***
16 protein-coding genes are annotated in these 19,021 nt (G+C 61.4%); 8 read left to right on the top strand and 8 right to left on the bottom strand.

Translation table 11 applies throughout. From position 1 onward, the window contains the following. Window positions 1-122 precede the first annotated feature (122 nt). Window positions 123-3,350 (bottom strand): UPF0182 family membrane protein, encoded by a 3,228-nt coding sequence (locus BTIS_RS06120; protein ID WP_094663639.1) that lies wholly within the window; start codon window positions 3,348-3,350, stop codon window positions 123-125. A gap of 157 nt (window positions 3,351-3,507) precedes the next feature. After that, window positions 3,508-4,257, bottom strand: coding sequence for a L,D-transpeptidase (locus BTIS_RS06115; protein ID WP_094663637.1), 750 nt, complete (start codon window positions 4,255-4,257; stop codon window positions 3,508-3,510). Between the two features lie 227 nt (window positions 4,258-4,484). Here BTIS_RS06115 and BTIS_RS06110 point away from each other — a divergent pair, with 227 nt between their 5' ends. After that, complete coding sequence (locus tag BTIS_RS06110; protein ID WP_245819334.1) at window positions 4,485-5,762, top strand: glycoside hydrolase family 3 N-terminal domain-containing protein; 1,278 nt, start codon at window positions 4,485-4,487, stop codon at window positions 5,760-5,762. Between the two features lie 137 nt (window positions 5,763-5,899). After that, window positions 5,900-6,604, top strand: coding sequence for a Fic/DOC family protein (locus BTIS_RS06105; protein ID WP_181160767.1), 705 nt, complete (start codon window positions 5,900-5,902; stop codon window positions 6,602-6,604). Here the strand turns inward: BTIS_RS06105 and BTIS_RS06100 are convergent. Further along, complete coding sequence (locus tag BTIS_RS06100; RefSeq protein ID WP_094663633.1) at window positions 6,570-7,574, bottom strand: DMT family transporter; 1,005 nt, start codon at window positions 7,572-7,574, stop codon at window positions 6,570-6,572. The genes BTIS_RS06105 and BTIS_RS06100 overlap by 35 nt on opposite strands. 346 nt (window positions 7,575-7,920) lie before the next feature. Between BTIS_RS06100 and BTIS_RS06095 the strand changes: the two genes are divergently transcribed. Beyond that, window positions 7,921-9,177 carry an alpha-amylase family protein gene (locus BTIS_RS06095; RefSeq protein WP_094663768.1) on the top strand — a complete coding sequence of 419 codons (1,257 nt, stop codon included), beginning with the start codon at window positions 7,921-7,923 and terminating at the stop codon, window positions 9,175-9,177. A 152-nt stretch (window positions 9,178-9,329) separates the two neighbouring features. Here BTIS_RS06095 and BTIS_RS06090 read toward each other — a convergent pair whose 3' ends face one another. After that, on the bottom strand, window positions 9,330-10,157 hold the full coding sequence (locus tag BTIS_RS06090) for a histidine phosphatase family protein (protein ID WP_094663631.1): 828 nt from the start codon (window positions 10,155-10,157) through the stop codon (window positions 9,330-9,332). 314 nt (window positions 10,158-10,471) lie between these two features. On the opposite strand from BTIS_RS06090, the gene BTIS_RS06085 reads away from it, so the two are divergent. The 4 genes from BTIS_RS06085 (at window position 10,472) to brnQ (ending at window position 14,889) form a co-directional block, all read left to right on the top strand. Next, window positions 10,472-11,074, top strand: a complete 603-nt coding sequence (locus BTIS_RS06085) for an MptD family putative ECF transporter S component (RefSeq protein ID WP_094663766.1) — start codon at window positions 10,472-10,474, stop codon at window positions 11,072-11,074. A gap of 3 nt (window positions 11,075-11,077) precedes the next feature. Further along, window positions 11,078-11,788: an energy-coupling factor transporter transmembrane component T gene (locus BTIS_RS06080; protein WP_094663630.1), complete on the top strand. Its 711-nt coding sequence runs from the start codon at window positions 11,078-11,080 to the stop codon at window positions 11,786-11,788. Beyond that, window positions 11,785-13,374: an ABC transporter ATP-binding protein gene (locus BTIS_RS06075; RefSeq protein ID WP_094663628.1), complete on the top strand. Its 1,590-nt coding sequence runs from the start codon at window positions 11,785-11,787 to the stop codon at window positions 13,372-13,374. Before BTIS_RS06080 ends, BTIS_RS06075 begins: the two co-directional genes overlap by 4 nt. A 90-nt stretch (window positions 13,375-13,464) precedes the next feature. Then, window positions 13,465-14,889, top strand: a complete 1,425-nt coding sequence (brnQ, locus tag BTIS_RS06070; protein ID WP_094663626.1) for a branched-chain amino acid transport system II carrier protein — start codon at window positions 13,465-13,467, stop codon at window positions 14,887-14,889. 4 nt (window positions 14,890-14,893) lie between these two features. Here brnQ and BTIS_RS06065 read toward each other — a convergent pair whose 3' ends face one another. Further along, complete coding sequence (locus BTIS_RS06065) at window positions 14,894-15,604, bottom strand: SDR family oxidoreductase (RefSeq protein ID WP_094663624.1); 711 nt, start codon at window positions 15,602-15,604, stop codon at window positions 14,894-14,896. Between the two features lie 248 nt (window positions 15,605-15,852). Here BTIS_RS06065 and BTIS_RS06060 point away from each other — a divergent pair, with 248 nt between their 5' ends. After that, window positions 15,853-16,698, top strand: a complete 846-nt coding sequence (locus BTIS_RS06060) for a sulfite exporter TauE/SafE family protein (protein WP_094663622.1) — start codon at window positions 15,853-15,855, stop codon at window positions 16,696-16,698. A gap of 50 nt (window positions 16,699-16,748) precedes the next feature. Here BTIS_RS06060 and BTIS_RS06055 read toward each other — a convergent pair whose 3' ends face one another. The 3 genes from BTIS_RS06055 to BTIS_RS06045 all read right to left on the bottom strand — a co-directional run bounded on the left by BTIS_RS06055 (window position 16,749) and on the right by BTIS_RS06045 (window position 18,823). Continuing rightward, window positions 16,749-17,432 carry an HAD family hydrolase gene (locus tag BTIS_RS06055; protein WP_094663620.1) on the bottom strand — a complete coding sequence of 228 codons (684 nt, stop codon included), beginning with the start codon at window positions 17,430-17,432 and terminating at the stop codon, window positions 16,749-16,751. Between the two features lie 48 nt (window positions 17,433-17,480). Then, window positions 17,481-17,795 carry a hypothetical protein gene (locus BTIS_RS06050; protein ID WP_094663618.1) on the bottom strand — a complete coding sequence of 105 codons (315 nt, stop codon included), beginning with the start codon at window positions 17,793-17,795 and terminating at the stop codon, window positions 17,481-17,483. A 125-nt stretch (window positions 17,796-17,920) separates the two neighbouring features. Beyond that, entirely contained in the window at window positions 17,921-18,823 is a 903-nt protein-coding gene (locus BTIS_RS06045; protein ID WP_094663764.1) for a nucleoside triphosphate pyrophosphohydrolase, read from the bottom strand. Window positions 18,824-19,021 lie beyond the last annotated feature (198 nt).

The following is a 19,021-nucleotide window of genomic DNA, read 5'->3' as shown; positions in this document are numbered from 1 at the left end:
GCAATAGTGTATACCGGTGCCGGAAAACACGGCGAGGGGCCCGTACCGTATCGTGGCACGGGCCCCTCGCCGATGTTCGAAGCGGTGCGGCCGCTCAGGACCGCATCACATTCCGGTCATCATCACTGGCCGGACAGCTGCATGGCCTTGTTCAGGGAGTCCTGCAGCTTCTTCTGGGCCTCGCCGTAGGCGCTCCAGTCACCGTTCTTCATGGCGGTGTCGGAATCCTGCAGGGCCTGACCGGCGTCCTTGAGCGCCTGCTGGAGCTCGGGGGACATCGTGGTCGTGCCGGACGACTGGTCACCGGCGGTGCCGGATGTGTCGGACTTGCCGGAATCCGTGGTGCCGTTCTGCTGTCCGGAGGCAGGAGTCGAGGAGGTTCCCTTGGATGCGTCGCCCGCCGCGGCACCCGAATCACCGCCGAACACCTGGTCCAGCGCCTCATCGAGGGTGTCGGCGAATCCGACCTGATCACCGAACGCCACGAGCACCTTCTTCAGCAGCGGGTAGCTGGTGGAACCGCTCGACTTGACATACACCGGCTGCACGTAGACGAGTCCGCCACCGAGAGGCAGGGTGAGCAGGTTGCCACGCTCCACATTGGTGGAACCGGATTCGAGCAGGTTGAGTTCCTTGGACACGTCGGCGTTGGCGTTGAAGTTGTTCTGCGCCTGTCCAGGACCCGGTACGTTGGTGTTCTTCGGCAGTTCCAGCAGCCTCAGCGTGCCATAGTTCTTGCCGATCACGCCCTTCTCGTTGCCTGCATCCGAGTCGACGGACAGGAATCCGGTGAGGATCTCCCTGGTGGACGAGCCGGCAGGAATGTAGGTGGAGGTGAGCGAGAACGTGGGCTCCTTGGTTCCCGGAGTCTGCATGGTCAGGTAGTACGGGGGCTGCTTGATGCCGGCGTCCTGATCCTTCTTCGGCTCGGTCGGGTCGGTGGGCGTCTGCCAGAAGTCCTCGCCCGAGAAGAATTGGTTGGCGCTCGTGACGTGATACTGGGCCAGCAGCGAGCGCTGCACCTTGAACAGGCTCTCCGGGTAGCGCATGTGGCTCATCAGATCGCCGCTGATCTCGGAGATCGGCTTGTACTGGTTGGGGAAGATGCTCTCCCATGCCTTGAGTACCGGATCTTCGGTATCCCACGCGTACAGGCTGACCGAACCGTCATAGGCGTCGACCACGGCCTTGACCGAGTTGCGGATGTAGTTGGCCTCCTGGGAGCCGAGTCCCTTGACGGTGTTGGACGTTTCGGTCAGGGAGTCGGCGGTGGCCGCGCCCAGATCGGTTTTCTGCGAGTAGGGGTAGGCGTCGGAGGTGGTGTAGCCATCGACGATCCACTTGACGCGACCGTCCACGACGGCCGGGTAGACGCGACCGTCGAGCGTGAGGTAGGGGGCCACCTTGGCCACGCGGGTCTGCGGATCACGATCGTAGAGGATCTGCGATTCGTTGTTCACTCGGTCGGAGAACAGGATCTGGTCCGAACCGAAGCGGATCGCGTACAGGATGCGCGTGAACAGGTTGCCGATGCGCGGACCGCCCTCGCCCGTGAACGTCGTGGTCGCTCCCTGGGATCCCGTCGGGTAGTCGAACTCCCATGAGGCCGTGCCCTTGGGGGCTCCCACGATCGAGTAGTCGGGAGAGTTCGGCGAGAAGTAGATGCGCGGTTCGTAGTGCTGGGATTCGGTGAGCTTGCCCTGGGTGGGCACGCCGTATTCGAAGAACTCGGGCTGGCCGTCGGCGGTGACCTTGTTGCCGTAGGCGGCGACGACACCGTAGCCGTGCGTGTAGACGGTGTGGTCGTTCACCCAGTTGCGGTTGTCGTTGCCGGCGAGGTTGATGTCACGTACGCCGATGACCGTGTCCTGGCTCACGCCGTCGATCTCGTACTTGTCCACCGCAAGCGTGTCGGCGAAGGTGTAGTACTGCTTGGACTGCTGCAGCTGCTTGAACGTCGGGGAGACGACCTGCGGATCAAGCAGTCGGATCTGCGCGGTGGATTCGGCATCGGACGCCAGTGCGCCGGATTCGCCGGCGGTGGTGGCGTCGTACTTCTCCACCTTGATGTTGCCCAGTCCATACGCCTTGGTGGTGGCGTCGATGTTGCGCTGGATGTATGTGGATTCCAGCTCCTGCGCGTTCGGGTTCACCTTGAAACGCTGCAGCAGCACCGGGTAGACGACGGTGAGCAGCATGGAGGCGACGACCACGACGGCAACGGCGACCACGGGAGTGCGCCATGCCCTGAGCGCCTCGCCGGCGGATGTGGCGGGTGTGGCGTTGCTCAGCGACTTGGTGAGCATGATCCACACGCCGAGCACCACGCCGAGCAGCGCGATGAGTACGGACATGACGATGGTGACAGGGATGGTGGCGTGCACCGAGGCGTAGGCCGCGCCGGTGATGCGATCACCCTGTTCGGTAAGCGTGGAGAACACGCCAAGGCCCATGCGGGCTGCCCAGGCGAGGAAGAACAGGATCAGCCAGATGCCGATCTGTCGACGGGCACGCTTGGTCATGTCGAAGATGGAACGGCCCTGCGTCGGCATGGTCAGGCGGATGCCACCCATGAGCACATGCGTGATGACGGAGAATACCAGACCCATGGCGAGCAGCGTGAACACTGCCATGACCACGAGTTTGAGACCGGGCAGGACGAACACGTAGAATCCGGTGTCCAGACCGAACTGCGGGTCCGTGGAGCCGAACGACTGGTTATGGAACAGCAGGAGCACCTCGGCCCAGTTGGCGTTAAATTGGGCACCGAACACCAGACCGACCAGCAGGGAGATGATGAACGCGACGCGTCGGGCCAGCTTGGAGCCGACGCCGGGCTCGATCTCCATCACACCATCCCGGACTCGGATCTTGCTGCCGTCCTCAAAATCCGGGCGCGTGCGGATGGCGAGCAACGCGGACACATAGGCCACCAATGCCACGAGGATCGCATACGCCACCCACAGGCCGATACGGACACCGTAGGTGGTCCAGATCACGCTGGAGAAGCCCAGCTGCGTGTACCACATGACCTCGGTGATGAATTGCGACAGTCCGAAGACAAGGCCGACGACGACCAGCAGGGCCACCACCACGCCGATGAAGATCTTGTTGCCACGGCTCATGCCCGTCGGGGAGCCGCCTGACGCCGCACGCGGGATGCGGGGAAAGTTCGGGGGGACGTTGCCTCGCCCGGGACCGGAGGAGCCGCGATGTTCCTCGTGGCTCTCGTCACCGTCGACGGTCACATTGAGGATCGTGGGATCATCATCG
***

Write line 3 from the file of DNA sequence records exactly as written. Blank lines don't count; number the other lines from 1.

The following is a 19,021-nucleotide window of genomic DNA, read 5'->3' as shown; positions in this document are numbered from 1 at the left end: